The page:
Psychonomic Bulletin & Review

, Volume 20, Issue 4, pp 754–759 | Cite as

Familiarity influences odor memory stability

  • Richard J. StevensonEmail author
  • Mehmet K. Mahmut
Brief Report


It has been suggested that olfactory perception relies on a memory-based pattern-matching system. In this experiment, we tested a prediction derived from this approach, namely that representations of unfamiliar odors are less stable than those of familiar odors. Participants provided qualitative descriptions of odors either immediately after smelling them or after a 1- or 3-min delay. Later, participants were given a surprise test in which they were asked to match their earlier descriptions to those same odors. Delay exerted no effect on familiar odors. However, for unfamiliar odors, while their matching performance was equivalent to that for familiar odors when descriptions were made immediately, delay significantly impaired performance. The better capacity to name familiar odors only assisted matching performance at the longest (3-min) delay. These findings suggest that unfamiliar odors have less stable representations than do familiar odors. Pattern-matching theory suggests that this occurs because unfamiliar odors weakly activate many nodes in memory, resulting in less-stable percepts.


Odor Pattern matching Olfactory cognition Familiarity 


Perceptual judgments in olfaction are heavily influenced by experience. The abilities to discriminate one odor from another and to detect an odor in a mixture are improved if the target is familiar (e.g., Rabin, 1988), while repeatedly experiencing two odorants together acts to make them less discriminable (e.g., Stevenson, 2001). In participants who have little experience with a particular class of odors (e.g., wines) or with odors in general (e.g., children), relevant odor discrimination tasks are performed more poorly than among those with greater experience (e.g., Melcher & Schooler, 1996; Stevenson, Mahmut, & Sundqvist, 2007). A mnemonic basis for these effects is suggested by observations from neuropsychology, as damage to the integrity of olfactory memory impairs the capacity to tell one odor from another (e.g., Eichenbaum, Morton, Potter, & Corkin, 1983). Together, these and other findings have led to the suggestion that olfactory perception relies on pattern matching, with the input from receptors being matched in a content-addressable memory store that contains previously encountered odor patterns (for variants of this basic idea, see Bower, 1991; Haberly, 2001; Lynch, 1986; Malnic, Hirono, Sato, & Buck, 1999; Stevenson & Wilson, 2007). In this study, we tested a novel prediction derived from this pattern-matching approach to olfaction.

Unfamiliar odors have been found to be more redolent of other smells than are familiar odors, and it has been suggested that this results from the pattern-matching process described above (Mingo & Stevenson, 2007). A familiar odor may activate only a limited number of highly similar matches in content-addressable memory (CAM), an effect that may be strengthened by the ability of strong matches to inhibit weaker matches (see Stevenson & Boakes, 2003). Unfamiliar odors, which have no true match, may partially activate many memories in CAM, without any inhibition occurring from stronger matches. One consequence of this is that unfamiliar odors smell somewhat similar to many other odors, with this being a presumed phenomenological correlate of their poorer discriminability relative to familiar odors (e.g., Rabin, 1988). Another consequence of partially activating many matches is that the perceptual representation of an unfamiliar odor should be less stable than that of a familiar odor. Assuming a constant decay rate, unfamiliar odors should be more vulnerable to activation decay than are familiar odors, as unfamiliar odors start the decay process from a far lower activation baseline. So while an unfamiliar odor may remind one of many odors, this percept may be less stable than that of a familiar odor once the stimulus is withdrawn. In the experiment reported here, we set out to test this novel prediction.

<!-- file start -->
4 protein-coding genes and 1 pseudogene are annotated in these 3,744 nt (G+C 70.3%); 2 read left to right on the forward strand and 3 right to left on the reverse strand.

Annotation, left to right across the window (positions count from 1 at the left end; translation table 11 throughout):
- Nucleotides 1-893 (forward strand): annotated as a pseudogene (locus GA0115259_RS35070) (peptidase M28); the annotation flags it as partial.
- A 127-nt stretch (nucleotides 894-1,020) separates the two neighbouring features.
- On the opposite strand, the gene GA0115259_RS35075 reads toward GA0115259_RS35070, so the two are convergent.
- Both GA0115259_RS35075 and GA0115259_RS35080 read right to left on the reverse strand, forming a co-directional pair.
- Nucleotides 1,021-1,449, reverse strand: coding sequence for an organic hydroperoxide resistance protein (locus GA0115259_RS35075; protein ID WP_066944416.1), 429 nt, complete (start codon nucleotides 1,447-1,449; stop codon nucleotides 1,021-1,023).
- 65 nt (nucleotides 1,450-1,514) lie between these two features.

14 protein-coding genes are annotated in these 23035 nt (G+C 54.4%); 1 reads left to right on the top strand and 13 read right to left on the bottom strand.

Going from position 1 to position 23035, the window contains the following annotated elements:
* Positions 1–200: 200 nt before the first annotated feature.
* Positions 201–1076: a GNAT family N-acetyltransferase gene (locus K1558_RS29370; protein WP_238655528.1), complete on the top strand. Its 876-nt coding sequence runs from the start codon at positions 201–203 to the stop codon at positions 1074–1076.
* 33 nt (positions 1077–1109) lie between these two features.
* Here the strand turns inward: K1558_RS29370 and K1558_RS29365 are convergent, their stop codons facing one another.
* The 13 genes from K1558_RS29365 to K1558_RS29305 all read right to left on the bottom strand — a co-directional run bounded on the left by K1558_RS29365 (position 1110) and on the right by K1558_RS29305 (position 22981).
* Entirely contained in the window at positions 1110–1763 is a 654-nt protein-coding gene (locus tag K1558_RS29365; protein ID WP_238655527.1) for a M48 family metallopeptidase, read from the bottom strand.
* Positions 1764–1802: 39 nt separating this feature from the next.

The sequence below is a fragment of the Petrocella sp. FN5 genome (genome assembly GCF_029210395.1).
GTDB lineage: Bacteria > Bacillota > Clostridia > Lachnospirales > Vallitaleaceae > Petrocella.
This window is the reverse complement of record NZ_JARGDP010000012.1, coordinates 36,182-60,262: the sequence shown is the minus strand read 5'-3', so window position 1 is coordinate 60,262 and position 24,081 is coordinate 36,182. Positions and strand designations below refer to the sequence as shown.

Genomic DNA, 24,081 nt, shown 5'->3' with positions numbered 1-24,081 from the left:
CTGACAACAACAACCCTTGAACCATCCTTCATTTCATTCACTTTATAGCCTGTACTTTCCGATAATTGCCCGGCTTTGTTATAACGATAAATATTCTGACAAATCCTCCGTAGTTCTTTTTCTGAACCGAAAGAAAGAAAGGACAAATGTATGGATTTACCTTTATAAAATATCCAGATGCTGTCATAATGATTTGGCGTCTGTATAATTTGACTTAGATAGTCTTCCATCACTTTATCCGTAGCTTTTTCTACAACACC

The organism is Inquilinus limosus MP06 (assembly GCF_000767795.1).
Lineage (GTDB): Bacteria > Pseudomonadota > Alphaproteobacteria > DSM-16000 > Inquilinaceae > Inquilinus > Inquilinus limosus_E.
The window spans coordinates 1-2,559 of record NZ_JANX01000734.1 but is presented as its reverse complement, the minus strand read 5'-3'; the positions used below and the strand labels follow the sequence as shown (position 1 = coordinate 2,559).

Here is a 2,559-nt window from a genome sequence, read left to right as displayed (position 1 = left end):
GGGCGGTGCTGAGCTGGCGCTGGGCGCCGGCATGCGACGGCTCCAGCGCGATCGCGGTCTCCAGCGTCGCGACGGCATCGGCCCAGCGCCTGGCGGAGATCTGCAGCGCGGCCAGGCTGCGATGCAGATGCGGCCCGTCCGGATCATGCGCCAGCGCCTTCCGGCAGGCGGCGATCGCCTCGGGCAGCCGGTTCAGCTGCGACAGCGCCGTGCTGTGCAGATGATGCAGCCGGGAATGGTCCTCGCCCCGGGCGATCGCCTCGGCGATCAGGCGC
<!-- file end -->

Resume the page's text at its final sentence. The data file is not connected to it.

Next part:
To determine whether the loss of information over time is greater for unfamiliar than for familiar odors, the following procedure was adopted. Participants were asked to smell a set of odors. For each odor, they were asked to describe what it smelled like, using multiple redolence ratings (e.g., “how lemon-like does this smell?”). Later, without knowing that this would happen, participants were handed all of their earlier redolence ratings and the associated odors, and they were asked to match one to the other. The key manipulation here was to vary the interval between smelling the odor and rating it on the multiple redolence ratings. For one set of odors, participants smelled each odor and then immediately completed their redolence ratings. For a second set, they smelled the odor and then waited 1 min before completing their redolence ratings. For a third set, they smelled each odor and then waited 3 min before completing the redolence ratings. We reasoned that because unfamiliar odors start activation decay from a low baseline, decay across a delay should adversely affect the quality of the participants’ odor descriptions (i.e., redolence ratings), and poorer-quality descriptions should then be harder to match to their corresponding odors. In contrast, if activation decay starts from a much higher baseline for familiar odors, activation decay across a delay should have less impact on the quality of the description provided, and hence on later matching performance.